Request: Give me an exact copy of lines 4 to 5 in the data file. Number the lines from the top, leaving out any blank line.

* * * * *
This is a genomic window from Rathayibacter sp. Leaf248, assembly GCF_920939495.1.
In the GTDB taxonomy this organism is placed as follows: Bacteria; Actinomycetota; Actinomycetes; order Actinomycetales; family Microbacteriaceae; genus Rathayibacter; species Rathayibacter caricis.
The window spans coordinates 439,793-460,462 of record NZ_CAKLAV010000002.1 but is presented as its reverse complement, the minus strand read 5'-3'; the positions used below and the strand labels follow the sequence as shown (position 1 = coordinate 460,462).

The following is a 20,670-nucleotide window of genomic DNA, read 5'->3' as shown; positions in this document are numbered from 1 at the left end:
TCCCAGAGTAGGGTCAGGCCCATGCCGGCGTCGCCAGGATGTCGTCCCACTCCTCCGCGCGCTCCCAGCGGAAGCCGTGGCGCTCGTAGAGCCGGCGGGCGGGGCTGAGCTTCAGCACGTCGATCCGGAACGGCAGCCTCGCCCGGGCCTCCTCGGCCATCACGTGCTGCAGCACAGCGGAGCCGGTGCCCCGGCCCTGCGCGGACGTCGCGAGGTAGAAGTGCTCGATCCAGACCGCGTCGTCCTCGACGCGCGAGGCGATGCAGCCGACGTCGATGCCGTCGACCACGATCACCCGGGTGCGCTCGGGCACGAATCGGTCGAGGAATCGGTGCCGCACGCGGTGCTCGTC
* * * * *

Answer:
The following is a 20,670-nucleotide window of genomic DNA, read 5'->3' as shown; positions in this document are numbered from 1 at the left end:
TCCCAGAGTAGGGTCAGGCCCATGCCGGCGTCGCCAGGATGTCGTCCCACTCCTCCGCGCGCTCCCAGCGGAAGCCGTGGCGCTCGTAGAGCCGGCGGGCGGGGCTGAGCTTCAGCACGTCGATCCGGAACGGCAGCCTCGCCCGGGCCTCCTCGGCCATCACGTGCTGCAGCACAGCGGAGCCGGTGCCCCGGCCCTGCGCGGACGTCGCGAGGTAGAAGTGCTCGATCCAGACCGCGTCGTCCTCGACGCGCGAGGCGATGCAGCCGACGTCGATGCCGTCGACCACGATCACCCGGGTGCGCTCGGGCACGAATCGGTCGAGGAATCGGTGCCGCACGCGGTGCTCGTC